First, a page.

And while I’m on the subject, it’s equally silly to view Santa Rosa as being transformed by the 1906 earthquake. Yes, the destruction downtown led to many old-fashioned buildings being replaced with contemporary architecture but for years still the new stores had hitching posts in front, just like the old days. At night in post-quake Santa Rosa it was still mostly dark because few homes had electricity, thanks to rates being about 25 times more expensive than we’re now paying.

At the same time, it really does seem Santa Rosa experienced a kind of “great leap forward” in the early 1910s. How to explain that? Again, context is paramount.

Credit had been tight since the Great Earthquake and tightened even further by the Bank Panic of 1907. But beginning sometime after 1910 bankers apparently became eager to loan, which led to a building boom all over Sonoma County. The sticker price for autos was still high (although starting to come down) but cars became affordable as dealerships introduced loan financing.

Suddenly having electricity was a luxury no more, as the Great Western Power Company, a competitor to PG&E, began offering power in Santa Rosa and other communities. Rates were still about 10x more than we pay today, but looked like a bargain compared to what they were a few years earlier. Great Western also pushed customers to buy electrical appliances – paid for on the installment plan, just like cars – while PG&E offered their customers financing to pay for wiring their homes. (Bicycles, typewriters and pianos could also be purchased on “time payments” – seeing a pattern here?)

Once everyone ceased being so uptight about money, Santa Rosa turned out to be a pretty cool place. The 1911 vote on women’s suffrage won in Santa Rosa by a wide margin while it was defeated in Petaluma, Sonoma, Windsor and Healdsburg. While many communities were kowtowing to church moralists and outlawing “rag dancing” in public, Santa Rosa’s City Council wouldn’t even consider a ban. (Petaluma arrested at least two men for disturbing the peace by doing the “rag.”) And judging by the uptick in newspaper ads from stores that sold Victrolas or Edison phonographs, you can bet the latest hit record could be heard playing at night from many a home where the lights blazed inside and a new car waited at the curb, everything bought on credit except for the ragtime tune in the air.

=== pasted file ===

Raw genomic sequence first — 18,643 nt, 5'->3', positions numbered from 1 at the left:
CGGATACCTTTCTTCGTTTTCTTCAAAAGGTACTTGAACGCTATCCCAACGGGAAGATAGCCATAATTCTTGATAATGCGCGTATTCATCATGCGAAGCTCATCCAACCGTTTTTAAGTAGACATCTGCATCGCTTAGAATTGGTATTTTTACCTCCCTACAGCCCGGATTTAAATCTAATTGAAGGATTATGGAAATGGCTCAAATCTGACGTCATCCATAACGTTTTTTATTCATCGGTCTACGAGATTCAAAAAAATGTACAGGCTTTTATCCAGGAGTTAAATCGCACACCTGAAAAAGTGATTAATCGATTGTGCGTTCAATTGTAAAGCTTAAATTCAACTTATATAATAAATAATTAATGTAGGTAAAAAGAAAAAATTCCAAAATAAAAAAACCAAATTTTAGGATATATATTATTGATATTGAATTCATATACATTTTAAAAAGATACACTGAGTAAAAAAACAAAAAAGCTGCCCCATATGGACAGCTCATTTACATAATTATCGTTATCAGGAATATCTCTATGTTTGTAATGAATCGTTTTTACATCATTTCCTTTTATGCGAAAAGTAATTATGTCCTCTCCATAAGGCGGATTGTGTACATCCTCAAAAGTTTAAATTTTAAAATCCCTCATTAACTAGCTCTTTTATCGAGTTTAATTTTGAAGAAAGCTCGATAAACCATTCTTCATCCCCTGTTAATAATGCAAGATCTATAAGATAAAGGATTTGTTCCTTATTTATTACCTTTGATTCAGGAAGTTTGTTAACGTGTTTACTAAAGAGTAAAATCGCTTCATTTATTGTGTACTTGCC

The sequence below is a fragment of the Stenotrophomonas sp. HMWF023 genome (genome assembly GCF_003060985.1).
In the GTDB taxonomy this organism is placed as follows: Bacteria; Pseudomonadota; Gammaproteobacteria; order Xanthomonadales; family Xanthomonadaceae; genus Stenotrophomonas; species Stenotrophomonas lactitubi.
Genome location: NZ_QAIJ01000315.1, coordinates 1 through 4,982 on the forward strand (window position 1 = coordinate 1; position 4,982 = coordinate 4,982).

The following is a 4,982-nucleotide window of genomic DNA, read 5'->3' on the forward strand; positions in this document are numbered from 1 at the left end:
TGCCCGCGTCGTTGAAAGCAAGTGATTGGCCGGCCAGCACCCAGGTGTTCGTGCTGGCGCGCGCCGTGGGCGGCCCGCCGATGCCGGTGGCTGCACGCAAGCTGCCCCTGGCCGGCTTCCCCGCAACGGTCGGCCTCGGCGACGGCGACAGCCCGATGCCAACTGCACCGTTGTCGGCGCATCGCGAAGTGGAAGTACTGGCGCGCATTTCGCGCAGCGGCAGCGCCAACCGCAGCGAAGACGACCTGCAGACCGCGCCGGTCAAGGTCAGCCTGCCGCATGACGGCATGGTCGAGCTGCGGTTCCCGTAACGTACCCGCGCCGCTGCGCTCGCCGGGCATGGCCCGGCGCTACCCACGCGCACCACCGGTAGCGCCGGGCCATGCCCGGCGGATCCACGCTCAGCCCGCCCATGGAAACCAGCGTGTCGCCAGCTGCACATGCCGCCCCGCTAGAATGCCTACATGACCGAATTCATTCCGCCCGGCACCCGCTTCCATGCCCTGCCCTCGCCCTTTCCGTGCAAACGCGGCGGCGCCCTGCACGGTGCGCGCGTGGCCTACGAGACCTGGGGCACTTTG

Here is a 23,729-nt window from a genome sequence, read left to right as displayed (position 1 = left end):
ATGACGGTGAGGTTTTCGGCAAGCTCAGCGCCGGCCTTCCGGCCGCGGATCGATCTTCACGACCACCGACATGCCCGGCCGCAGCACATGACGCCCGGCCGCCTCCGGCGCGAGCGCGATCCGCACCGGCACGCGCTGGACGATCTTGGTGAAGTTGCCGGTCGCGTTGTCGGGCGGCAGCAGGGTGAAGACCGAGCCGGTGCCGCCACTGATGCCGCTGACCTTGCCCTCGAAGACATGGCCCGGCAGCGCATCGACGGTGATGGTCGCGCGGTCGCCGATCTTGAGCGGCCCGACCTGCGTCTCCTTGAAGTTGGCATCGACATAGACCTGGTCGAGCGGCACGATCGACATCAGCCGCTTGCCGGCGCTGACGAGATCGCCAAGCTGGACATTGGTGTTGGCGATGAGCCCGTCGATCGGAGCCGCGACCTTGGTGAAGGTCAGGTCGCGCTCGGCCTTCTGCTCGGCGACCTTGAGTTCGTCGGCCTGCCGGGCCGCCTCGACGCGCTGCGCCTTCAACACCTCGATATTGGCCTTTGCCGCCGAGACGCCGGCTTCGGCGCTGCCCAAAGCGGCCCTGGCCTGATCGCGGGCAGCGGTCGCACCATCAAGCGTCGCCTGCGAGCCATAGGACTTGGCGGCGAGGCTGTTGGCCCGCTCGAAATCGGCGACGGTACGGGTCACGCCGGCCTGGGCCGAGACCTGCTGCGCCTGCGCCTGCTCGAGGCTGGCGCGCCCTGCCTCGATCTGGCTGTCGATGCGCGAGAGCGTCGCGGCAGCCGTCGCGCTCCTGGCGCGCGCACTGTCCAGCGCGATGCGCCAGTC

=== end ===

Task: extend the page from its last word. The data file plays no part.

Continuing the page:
To sum: Several factors contributed to make Santa Rosa appear happy and prosperous in the early 1910s, and everything changed quite fast. Consumerism, innovations which created cheaper and better stuff, more affordable electricity and Progressive era political reforms of the banking system after the 1907 panic all helped. But what probably made the most difference was simply ending the credit crunch, which had a ripple effect on all aspects of the economy.

I was going to wrap up it up there, but couldn’t stop thinking about the contrasts between the early 1910s and the decade earlier. Why did the former seem like the beginnings of the modern age while newspapers from the 1900s seemed so…historical?

Much of the reason was personal bias, I realized with shame. The earlier newspapers not only had an old-fashioned look, I didn’t like them because they’re a pain to read on microfilm since the pages were often thick blocks of text in mostly the same size typeface; article headlines weren’t large, bold and easy to quickly spot as they were in the 1910s (and today). Those older newspapers were intended to be read quite differently, poured over during breakfast or after dinner. The daily newspaper was a primary source of entertainment and subscribers got their money’s worth.